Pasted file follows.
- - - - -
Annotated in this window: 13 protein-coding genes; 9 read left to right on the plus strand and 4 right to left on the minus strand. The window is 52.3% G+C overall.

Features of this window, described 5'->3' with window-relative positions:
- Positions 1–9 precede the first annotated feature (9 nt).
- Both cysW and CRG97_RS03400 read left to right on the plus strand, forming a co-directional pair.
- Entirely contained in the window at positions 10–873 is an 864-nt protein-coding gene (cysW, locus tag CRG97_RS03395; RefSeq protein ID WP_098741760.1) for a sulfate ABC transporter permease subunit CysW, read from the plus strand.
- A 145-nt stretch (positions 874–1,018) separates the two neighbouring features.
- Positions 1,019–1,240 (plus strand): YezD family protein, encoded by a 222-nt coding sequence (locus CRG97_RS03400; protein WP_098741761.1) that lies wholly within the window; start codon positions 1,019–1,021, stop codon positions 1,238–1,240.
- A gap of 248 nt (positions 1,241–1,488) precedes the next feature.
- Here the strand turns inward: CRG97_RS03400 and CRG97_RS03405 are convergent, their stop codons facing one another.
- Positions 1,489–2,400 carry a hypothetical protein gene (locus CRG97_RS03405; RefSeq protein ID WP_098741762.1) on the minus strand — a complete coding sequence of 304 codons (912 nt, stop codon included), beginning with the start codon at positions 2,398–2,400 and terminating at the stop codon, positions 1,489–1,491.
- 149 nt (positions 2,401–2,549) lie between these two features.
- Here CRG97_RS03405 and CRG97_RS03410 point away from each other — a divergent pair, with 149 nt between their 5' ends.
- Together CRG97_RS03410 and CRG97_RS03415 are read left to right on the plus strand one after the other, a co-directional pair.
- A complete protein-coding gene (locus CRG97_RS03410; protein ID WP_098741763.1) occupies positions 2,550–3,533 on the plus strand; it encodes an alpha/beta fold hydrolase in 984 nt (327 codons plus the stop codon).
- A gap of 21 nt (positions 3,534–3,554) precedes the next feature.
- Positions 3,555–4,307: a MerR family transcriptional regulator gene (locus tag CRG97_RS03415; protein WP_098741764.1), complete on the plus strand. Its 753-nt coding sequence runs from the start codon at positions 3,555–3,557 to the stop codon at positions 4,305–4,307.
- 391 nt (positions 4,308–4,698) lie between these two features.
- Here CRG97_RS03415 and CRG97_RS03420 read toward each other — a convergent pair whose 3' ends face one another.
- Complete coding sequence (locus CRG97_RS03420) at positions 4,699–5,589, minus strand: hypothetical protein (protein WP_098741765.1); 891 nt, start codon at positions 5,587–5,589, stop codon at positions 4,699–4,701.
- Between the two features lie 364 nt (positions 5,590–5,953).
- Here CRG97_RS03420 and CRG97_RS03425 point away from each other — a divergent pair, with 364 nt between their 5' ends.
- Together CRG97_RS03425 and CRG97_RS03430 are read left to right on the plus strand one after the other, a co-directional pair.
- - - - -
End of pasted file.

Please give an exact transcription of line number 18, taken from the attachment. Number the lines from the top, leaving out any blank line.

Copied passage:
- Here CRG97_RS03415 and CRG97_RS03420 read toward each other — a convergent pair whose 3' ends face one another.